Interior Plastering Vocabulary
In order to make it in this industry, you will need to understand the basic day-to-day terms used on the job site.
In some languages, and localized areas of the English-speaking world, plaster is mineral specific, such as a gypsum-derived material, or “use specific,” such as a coating applied on interiors. However, our English word plaster ultimately derives from the Greek emplastron (εµπλαστρον) meaning to daub on.
So the term plaster can rightly describe a variety of interior or exterior coatings that are daubed, thrown or trowel applied.
This technique of carving into a plaster to reveal a contrasting color underneath is very much associated with the Italian tradition, from whom we have directly borrowed the word sgrafitto meaning scratched. However, the Italians in turn had borrowed the term from the Greek gráphein (γράφειν) meaning to write.
From the same origins, the Germans first coined the common designation for the form of carbon useful for scratching, that is to say writing: graphite.
The Greek word gypsos (γύψος) described the mineral that we today identify as gypsum.
Gypsum plasters may contain sand and small percentages of other binders such clay or lime.
Many useful gypsum plasters are in fact a blend of different types of gypsum:
- Gyp – Pulverized gypsum with the chemical designation hydrated calcium sulphate (CaSO4•2H2O). Often used as a natural accelerator in gypsum plaster.
- Beta Gypsum – Gypsum baked at a low temperature to form calcium sulphate hemi-hydrate (CaSO4•~0.5H2O). Also, known as Plaster of Paris.
- Alpha Gypsum – The hemi-hydrate form baked under higher barometric pressure. The resulting material can have up to 10 times the compressive strength of beta gypsum.
- Anhydrous Gypsum – Gypsum baked at a higher temperature to form pure calcium sulphate (CaSO4). Often used as a natural retarder in gypsum plaster.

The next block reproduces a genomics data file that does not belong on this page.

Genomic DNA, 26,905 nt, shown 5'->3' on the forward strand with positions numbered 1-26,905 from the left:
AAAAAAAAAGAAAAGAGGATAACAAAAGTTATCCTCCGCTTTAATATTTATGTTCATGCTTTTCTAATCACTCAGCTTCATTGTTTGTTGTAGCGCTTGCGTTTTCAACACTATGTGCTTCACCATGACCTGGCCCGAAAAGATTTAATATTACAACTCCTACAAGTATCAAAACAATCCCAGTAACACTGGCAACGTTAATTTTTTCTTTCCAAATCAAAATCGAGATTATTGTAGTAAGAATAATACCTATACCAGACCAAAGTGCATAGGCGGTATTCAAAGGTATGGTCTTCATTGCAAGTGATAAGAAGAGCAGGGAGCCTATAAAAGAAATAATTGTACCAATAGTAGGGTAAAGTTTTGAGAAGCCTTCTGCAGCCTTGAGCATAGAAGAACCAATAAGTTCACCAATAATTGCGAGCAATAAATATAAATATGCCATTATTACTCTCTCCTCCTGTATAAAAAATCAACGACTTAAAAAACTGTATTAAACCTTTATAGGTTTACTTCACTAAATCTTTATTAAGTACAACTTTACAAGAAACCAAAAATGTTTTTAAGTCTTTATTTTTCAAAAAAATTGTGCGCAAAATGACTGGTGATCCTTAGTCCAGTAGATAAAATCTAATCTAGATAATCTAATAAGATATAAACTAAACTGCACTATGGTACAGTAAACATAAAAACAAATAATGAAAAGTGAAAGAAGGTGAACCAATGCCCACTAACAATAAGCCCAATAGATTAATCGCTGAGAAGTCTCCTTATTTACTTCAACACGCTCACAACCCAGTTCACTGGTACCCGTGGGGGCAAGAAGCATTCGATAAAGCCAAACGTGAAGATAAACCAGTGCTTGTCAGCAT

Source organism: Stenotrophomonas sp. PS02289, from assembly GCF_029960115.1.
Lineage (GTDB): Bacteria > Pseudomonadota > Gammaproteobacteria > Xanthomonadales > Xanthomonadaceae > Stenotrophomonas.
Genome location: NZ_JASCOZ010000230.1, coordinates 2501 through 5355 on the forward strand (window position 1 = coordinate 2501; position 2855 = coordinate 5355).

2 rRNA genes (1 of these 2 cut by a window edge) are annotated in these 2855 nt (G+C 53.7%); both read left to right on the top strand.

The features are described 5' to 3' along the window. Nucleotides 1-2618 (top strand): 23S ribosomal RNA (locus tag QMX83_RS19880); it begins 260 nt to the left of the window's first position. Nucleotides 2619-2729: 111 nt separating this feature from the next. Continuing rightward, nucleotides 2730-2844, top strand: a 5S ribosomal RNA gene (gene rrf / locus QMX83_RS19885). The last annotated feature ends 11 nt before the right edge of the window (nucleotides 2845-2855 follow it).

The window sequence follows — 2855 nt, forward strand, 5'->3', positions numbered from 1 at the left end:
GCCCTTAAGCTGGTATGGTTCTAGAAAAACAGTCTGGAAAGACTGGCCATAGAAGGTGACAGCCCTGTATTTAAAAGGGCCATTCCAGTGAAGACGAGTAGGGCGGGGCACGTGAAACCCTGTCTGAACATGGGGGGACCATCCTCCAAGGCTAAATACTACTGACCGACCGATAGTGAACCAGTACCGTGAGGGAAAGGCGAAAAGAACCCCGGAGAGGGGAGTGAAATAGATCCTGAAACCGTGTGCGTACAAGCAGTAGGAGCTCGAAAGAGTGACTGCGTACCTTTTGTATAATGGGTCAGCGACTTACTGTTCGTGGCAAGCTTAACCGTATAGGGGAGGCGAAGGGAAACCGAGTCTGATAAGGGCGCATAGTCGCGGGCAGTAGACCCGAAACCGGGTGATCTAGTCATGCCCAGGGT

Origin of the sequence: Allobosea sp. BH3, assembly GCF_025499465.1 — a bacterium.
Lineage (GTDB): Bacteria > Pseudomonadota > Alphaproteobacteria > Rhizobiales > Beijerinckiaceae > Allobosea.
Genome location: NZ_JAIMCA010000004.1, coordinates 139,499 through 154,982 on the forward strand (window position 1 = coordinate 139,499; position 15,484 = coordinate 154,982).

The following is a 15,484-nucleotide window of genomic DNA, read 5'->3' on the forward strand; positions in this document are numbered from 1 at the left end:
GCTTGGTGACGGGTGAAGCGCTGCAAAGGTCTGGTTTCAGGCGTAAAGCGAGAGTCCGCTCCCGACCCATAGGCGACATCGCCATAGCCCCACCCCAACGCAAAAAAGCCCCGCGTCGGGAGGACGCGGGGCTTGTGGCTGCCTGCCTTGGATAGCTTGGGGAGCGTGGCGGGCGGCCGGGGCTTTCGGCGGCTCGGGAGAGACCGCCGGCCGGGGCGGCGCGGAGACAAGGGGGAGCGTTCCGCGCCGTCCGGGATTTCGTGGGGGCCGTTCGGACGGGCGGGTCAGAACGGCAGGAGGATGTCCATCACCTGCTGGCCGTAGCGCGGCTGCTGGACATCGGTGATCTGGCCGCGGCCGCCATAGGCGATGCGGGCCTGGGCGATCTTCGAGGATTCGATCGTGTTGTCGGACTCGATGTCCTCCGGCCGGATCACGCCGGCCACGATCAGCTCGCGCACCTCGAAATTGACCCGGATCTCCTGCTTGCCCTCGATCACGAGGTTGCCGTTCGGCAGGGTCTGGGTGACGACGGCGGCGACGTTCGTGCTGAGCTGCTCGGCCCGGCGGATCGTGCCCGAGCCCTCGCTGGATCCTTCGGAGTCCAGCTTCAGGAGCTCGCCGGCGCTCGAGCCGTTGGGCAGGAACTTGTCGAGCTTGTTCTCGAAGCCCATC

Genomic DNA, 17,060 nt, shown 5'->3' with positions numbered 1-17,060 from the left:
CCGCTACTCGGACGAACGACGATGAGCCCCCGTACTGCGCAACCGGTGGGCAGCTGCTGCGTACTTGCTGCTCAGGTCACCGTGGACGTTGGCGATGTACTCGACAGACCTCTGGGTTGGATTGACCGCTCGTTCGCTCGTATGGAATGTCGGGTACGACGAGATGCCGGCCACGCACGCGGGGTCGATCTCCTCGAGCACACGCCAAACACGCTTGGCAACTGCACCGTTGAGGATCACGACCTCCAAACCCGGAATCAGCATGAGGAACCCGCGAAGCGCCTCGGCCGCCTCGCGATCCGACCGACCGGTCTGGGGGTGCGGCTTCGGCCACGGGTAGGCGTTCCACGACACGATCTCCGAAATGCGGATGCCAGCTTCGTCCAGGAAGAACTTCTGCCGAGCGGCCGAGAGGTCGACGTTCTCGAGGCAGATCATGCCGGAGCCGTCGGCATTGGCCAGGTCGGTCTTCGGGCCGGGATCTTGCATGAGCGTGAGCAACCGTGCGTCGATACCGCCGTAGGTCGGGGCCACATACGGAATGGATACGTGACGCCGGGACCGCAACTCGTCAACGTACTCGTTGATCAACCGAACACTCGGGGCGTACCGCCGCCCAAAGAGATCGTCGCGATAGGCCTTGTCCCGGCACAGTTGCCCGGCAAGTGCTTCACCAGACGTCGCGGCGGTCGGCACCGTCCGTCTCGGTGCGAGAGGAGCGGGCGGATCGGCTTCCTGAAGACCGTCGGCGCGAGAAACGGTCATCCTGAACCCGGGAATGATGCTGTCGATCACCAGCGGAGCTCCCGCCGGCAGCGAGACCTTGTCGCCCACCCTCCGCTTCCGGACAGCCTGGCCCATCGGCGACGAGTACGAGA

The technique of chiseling into fresh plaster in deep relief in situ called gebs in Arabic is a craft that was developed to perfection by the Moors. After the expulsion of the Moors from the Iberian Peninsula, Muslim artisans were given opportunity to convert and some continued their craft in Christian motifs developing a very rich tradition in Provence.
Gypsum is the ideal medium for this technique. While fresh gypsum plaster is soft enough to easily carve it has great plasticity and will not easily crumble. This makes it possible to achieve deep undercuts with sharp edges and thin details that soon develops hardness and durability as the plaster dries and fully cures.
Finally we have an English word that has its roots in English.
“Screed” is an Old English word that originally meant a strip of cloth but eventually came to mean a strip of anything. In fact, shred has the very same etymology.
In plastering it refers to strips serving as a termination and guide for the larger infill areas. Often if wood, metal or non-plaster materials are used it will be referred to as a ground. However, if the strip is made of plaster it maintains the name screed.
Also, a screed is a generic term for the straight edge used to level the infill surface and the act of leveling is called screeding. There are a variety of screeds that have specialty applications with names such as rods, darbies, slickers, etc.
Render, Float, Set
This grouping of vocabulary comes from across the pond, common terminology in the United Kingdom and Ireland.
It is most descriptive (but not exclusively) of the traditional three coat lime plastering system used over monolithic substrates such as brick or stone.
The render is the first coat of plaster, the coarse stuff with large, sharp aggregates. It applies rough and gets scratched up to provide a mechanical key or bonding surface for the next coat.
The float is the next coat with the same material. However, the surface is scoured, compressed and leveled with a wooden hand float, hence the name.
The set is the final coat. This is the final mix with lime putty and fine aggregates with Plaster of Paris (gypsum plaster) added to initiate a set or firming up of the lime.
Scratch, Brown, Finish
This description of a three coat plaster system (usually over lath) is more common in the United States and applies to all types of plasters: lime, gypsum, cement, etc.
The scratch coat is the base layer and as you might guess receives scratches to receive the next coat. It is important that the scratches run horizontal; essentially forming little shelves for the next coat to sit inside and lock into.
The brown coat is the middle coat. Traditionally, either brown sand was used or some mineral tint was added so that the plasterer could easily gauge if he had sufficiently covered the scratch and to make sure he had good coverage when applying the finish.
The finish is applied last. Unlike the first two coats where thickness was achieved and the geometry of the wall was established, the finish is typically a thin veneer to create a smooth surface.